Ever Wonder Why You Can’t Pump Your Own Gas in New Jersey or Oregon?
Many car owners take pride in caring for their vehicles. These people enjoy washing and waxing their cars in the driveway, changing the oil, and replacing worn parts. If you consider yourself a motor head, you might feel a twinge of irritation whenever you cross the border into Oregon or New Jersey, where it’s illegal to pump your own gas.
What’s the deal? you might ask. Are people in Oregon and New Jersey less intelligent than people in other states? In fact, intelligence has nothing to do with it. Though self-serve gas stations are now the norm, they were nonexistent when cars first came on the scene. The first self-serve station didn’t open until 1947.
New Jersey and Oregon banned self-serve stations in 1949 and 1951 to stem the terrifying, earth-shattering trend of pumping one’s own gas. The states’ legislatures cited the safety hazards of petroleum as grounds for their respective bans. Apparently fuel nozzles are better off in the hands of teenagers. If you get caught trying to pump your own gas in Oregon today, you might get hit with a $500 fine.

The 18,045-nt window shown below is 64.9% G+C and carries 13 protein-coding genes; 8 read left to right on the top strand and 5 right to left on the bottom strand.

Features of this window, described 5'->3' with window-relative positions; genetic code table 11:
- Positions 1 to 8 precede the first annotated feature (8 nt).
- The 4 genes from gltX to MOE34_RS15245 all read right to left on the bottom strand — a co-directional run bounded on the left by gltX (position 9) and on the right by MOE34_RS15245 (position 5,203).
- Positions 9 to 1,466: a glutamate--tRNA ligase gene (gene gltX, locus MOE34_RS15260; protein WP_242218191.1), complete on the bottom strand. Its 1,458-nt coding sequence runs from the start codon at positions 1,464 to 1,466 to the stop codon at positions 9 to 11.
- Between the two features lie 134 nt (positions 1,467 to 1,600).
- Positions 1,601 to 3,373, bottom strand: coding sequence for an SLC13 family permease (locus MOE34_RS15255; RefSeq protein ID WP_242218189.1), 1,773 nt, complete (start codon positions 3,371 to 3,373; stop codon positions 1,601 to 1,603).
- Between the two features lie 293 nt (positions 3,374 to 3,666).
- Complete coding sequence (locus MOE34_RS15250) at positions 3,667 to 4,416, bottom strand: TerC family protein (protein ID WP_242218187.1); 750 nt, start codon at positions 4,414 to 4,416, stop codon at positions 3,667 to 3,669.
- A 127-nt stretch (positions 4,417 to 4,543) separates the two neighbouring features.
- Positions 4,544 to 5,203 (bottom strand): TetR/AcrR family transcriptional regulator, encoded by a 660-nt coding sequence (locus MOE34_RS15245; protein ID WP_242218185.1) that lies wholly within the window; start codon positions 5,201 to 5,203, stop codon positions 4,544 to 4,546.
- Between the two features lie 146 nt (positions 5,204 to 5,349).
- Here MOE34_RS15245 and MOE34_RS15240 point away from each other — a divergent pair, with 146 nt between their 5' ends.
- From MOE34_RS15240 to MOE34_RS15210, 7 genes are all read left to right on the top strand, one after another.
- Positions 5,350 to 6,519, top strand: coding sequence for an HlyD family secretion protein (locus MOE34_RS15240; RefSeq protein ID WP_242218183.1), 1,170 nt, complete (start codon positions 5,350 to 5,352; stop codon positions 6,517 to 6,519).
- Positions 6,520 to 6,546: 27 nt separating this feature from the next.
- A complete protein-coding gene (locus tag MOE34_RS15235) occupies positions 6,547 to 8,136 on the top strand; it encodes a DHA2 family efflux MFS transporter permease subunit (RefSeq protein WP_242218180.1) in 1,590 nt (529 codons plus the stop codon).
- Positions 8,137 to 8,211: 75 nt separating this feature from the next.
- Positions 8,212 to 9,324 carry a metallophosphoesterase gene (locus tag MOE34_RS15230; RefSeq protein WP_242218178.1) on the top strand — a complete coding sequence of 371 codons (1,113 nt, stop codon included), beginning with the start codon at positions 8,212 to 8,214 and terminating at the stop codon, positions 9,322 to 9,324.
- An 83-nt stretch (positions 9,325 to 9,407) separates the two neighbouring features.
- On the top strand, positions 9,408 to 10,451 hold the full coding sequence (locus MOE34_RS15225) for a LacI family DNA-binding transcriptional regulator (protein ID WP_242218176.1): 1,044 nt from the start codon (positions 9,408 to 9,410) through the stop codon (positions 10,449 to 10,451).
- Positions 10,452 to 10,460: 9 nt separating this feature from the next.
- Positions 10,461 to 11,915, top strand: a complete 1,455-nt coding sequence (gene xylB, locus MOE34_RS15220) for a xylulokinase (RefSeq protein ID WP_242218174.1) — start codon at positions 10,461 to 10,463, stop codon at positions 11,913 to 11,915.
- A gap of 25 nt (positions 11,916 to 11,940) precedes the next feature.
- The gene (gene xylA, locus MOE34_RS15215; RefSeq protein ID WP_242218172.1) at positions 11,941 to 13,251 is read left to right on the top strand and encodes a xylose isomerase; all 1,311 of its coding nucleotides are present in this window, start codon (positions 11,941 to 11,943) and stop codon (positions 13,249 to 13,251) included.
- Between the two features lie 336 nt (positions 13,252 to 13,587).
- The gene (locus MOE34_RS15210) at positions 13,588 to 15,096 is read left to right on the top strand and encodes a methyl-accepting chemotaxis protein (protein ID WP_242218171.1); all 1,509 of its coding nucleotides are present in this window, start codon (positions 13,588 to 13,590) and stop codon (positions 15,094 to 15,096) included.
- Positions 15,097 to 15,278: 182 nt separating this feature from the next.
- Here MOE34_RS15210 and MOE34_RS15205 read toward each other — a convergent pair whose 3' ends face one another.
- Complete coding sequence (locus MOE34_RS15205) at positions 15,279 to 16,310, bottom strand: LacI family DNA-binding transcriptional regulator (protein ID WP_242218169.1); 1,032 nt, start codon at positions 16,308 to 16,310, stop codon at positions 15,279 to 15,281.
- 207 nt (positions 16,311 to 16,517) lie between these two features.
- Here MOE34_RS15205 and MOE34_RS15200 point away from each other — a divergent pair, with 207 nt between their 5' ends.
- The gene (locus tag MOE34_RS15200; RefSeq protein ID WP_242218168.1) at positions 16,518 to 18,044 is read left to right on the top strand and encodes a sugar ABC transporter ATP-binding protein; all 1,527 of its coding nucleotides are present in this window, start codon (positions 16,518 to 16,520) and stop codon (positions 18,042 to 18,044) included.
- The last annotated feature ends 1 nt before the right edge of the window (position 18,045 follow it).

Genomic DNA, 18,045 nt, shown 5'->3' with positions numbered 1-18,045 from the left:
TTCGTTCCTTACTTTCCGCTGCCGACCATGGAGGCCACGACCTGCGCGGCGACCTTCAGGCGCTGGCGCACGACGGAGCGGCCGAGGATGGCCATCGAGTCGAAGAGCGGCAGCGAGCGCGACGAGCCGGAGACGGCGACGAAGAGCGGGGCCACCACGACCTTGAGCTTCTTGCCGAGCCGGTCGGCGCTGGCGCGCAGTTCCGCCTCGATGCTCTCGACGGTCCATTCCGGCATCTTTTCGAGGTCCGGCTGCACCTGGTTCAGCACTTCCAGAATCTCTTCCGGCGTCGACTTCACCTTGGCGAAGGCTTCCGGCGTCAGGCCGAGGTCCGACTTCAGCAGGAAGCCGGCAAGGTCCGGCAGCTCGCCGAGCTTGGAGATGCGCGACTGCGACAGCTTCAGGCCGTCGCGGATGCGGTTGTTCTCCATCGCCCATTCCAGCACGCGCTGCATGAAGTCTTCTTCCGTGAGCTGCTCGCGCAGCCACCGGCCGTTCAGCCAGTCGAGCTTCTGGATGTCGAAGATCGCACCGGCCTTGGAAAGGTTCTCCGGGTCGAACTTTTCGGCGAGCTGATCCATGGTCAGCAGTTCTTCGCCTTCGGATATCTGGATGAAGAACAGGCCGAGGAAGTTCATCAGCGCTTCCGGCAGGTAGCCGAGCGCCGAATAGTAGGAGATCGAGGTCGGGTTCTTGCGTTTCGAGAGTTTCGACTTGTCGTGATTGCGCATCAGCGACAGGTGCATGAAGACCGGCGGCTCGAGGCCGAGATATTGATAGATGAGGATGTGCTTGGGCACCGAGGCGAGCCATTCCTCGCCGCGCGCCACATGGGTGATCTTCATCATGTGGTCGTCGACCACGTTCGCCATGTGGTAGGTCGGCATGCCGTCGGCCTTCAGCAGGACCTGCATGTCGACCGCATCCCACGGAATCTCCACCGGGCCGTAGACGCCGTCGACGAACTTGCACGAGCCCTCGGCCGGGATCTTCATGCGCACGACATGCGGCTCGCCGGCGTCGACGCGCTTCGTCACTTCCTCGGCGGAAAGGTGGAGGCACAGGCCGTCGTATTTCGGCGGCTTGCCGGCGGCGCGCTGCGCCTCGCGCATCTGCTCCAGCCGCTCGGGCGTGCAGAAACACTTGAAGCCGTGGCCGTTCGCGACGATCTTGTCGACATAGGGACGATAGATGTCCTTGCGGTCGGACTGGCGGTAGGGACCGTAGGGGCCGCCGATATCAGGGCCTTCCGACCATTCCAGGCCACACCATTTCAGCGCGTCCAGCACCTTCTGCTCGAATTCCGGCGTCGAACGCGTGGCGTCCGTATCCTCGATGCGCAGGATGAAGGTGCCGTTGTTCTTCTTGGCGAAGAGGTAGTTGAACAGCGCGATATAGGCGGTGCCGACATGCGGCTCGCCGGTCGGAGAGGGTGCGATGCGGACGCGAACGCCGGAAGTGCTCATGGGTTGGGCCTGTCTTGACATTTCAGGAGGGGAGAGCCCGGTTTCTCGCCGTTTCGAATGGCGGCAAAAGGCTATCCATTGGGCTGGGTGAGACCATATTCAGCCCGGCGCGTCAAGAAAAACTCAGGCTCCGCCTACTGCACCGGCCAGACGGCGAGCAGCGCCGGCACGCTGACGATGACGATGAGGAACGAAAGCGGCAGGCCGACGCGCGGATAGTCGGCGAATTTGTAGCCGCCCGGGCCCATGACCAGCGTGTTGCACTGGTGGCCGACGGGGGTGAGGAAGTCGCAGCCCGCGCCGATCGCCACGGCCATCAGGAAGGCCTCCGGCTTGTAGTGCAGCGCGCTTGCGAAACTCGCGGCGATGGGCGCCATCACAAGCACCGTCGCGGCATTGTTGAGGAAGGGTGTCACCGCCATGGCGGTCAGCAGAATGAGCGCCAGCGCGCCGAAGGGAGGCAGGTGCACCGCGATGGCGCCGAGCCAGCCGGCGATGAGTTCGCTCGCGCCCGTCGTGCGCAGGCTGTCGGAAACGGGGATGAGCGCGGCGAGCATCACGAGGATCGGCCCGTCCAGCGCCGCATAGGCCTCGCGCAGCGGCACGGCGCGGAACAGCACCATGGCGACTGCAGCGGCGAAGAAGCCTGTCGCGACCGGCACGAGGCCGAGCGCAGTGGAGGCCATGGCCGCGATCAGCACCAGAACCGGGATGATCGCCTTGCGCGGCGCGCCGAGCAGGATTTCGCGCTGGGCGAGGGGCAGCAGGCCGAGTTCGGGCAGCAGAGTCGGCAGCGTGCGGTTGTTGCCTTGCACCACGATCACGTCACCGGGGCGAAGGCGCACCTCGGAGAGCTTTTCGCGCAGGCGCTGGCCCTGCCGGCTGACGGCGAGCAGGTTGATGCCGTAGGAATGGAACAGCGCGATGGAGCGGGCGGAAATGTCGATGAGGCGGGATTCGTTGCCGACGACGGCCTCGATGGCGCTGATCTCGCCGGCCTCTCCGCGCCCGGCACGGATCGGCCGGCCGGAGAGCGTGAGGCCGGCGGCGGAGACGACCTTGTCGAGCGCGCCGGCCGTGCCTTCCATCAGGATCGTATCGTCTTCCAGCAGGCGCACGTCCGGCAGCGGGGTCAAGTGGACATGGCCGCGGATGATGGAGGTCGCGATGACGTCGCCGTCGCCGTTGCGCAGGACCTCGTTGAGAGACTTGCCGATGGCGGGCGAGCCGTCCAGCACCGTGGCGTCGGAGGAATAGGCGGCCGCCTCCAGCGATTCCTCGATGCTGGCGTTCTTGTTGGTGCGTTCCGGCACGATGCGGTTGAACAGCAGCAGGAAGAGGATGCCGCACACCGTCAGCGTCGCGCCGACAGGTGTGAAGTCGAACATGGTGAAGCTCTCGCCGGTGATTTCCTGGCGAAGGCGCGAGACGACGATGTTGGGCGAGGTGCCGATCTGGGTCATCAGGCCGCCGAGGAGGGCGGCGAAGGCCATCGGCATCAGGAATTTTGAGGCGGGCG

You can balk at Oregon and New Jersey’s bans on self-service, but many residents in these states enjoy sitting in their cars while someone else does the work—especially on cold winter nights or hot summer days. Also, full-service gas stations really do improve safety and create thousands of jobs in Oregon and New Jersey. Gas station attendant may not be a deeply fulfilling vocation, but it comes with a steady paycheck.
Even if it’s sometimes absurd and archaic, the law’s the law, and all citizens are obligated to walk the line. Still, that doesn’t mean you should give up when faced with absurd charges. For help with legal matters in the Tucson area, turn to criminal defense attorney Janet Altschuler.
This article is part of a collection of The Most Ridiculous Laws in the United States! Some of these laws are downright hard to believe. Do you know what might be illegal in your state?